There are a few considerations for users of low-spec devices, which class includes gadgets with 1 Gb RAM, down to 768 Mb, 512 Mb, or below:

Adblock Plus or a similar OS-level content blocking app runs in the background as a service, as do several other built-in and downloaded apps. This means, that in addition to CPU cycles and battery life, ABP also takes up RAM memory, thus reducing the overall amount of available resources. Users must then contend with running a lesser number of other apps, and which of those apps they would be willing to compromise in favour of better overall performance and security.

This all depends on the number, kind, and size of apps a person chooses to use on a daily basis. Most people rely on several third-party comms apps that were separately downloaded and installed. These almost always run as services that can very quickly fill both the device RAM and storage, and by default are each set to automatically synchronise local content and contacts with the cloud. Syncing can be time-consuming and resource-intensive.

The alternative to dedicated apps is to use the web browser and the mobile-web version of a service.

Browser-based blockingEdit
2.2 Froyo & 2.3 GingerbreadEdit

People with Android 2.2 and 2.3 might have a lighter deal in 2018, since most social and comms apps no longer even support Gingerbread, thus making browser security a primary concern.

In Android 2.2/2.3, the default web browser is functional, but obsolete, as its rendering engine and other technologies date back to 2010. Some services do have support for older mobile browsers, but such support is typically basic, and relies on security certificates that would still be valid. As time goes on, sites and services change and update their certificates, and they can no loger be connected to.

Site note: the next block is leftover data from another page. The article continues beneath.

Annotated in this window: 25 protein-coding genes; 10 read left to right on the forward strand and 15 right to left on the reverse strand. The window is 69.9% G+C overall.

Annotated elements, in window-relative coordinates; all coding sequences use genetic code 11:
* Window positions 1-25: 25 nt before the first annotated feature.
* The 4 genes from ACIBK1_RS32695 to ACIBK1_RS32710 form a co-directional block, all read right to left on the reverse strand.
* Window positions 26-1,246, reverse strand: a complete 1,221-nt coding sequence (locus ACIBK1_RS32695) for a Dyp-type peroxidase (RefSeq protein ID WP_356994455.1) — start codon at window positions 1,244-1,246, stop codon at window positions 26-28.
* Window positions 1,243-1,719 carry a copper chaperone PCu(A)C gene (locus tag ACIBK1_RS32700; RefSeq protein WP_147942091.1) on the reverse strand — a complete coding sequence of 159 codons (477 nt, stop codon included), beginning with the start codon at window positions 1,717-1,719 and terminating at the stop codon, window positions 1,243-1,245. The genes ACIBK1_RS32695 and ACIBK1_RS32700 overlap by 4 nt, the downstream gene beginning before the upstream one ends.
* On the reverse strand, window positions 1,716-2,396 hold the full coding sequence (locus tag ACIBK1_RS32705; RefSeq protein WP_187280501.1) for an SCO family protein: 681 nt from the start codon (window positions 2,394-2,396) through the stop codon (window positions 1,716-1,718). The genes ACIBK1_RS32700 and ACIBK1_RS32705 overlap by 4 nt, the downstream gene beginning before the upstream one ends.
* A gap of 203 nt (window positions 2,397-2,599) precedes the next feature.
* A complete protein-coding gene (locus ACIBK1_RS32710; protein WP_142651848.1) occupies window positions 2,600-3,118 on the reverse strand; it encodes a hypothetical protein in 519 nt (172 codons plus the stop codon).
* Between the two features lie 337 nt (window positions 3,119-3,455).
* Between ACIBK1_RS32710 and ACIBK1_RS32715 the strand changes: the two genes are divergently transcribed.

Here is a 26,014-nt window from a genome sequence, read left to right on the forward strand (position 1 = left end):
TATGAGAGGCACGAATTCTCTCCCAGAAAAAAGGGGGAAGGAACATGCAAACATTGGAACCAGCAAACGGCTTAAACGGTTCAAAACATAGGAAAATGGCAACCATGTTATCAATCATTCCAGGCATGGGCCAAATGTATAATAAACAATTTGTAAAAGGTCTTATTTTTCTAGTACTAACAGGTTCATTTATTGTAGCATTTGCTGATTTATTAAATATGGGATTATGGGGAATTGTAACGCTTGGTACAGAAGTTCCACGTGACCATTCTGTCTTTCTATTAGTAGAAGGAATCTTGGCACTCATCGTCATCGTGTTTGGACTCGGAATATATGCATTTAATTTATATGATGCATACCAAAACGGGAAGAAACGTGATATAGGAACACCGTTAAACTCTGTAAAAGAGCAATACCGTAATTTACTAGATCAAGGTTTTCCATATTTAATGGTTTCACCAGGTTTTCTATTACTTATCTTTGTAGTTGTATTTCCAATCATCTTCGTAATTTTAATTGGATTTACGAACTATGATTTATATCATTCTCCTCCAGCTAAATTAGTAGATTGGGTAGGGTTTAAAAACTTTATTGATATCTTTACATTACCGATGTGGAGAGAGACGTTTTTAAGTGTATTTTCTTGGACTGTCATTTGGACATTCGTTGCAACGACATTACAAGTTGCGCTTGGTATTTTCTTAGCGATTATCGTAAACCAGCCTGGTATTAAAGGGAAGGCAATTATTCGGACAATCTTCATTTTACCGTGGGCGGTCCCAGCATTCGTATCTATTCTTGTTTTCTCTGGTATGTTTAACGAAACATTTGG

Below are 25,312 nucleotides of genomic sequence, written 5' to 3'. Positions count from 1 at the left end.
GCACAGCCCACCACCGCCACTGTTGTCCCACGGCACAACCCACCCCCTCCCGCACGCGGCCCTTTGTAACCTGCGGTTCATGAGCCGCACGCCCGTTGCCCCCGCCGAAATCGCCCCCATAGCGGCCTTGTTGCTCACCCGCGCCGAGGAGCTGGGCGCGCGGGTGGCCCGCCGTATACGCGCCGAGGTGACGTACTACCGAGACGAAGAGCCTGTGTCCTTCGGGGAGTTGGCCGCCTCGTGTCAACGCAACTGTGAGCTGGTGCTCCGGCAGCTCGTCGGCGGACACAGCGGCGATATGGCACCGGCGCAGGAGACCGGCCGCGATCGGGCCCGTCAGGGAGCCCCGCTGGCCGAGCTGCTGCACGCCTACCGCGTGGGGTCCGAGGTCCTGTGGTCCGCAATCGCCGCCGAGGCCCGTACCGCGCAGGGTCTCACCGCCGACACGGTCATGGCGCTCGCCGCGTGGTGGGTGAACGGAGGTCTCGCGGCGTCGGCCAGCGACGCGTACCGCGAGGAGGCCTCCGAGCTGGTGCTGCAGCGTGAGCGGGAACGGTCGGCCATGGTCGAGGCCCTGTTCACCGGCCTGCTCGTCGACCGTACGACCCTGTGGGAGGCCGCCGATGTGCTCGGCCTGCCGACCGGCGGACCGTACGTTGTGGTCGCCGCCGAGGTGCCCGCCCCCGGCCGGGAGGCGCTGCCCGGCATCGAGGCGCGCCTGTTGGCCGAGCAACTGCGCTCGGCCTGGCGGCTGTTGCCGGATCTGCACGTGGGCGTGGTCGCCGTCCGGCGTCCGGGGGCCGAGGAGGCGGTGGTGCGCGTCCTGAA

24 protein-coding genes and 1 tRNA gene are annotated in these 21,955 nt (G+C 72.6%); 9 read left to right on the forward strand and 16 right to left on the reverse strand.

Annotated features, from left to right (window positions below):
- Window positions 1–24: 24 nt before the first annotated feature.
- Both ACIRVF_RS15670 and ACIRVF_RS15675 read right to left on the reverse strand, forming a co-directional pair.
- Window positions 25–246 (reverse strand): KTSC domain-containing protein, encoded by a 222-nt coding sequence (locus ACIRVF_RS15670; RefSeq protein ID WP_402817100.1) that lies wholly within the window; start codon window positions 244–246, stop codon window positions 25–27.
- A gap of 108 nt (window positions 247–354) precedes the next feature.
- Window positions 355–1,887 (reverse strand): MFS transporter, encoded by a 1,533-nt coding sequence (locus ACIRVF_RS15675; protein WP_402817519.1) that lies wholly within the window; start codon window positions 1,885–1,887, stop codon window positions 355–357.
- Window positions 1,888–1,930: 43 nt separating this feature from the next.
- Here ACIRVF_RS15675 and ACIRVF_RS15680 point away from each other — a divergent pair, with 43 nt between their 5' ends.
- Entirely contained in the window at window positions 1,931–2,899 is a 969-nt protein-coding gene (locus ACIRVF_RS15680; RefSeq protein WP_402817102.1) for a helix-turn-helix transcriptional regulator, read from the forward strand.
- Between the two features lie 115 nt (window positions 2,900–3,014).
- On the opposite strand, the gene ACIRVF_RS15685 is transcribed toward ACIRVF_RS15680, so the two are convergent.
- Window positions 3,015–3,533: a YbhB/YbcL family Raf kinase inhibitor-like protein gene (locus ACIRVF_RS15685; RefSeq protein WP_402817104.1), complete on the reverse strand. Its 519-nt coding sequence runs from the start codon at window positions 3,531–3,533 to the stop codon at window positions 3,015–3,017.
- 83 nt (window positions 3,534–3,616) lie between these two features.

For the modern web, the workaround is to use hardened or newer browsers, such as:

  • Firefox
  • Opera
  • Opera Mobile
  • Orweb
=2.2 Froyo & 2.3 Gingerbread=Edit

The most fully-functional modern browser is Firefox for Android. Including the NoScript Anywhere (NSA) extension renders it as one of the most secure.

Compared to the default browser, Firefox has a substantially more modern rendering engine, it includes its own certificate store, and is extensible with useful add-ons.

The mobile Firefox also has derivatives that are geared for specific purposes, such as GNU IceCat, Adblock Browser, and orFox. In terms of add-ons, the derivatives are mostly compatible, but only IceCat works on older Androids, and is the most version-compatible with the original. Firefox can at times be relatively resource-intensive on old hardware, if a particular site's scripting misbehaves. For the purposes of brevity, we'll concentrate on Firefox.

Android 4.0 ICS still enjoys greater support by sites and services, as its default browser is better-equipped in terms of web standards support.

Parameter matching with :notEdit

A:not([href*="en.wikibooks.org"]) {color:green;}

A[TARGET="_blank"]:not([href*="en.wikibooks.org"]) SPAN {color:maroon;}
  1. Fleishman, Glenn (September 17, 2015). "Hands-on with content blocking Safari extensions in iOS 9". Macworld. http://www.macworld.com/article/2984483/ios/hands-on-with-content-blocking-safari-extensions-in-ios-9.html. Retrieved December 20, 2016. 
  2. Raymundo, Oscar (September 28, 2015). "How to enable Safari ad-blockers in iOS 9". Macworld. http://www.macworld.com/article/2986298/ios/how-to-enable-safari-ad-blockers-in-ios-9.html. Retrieved December 20, 2016.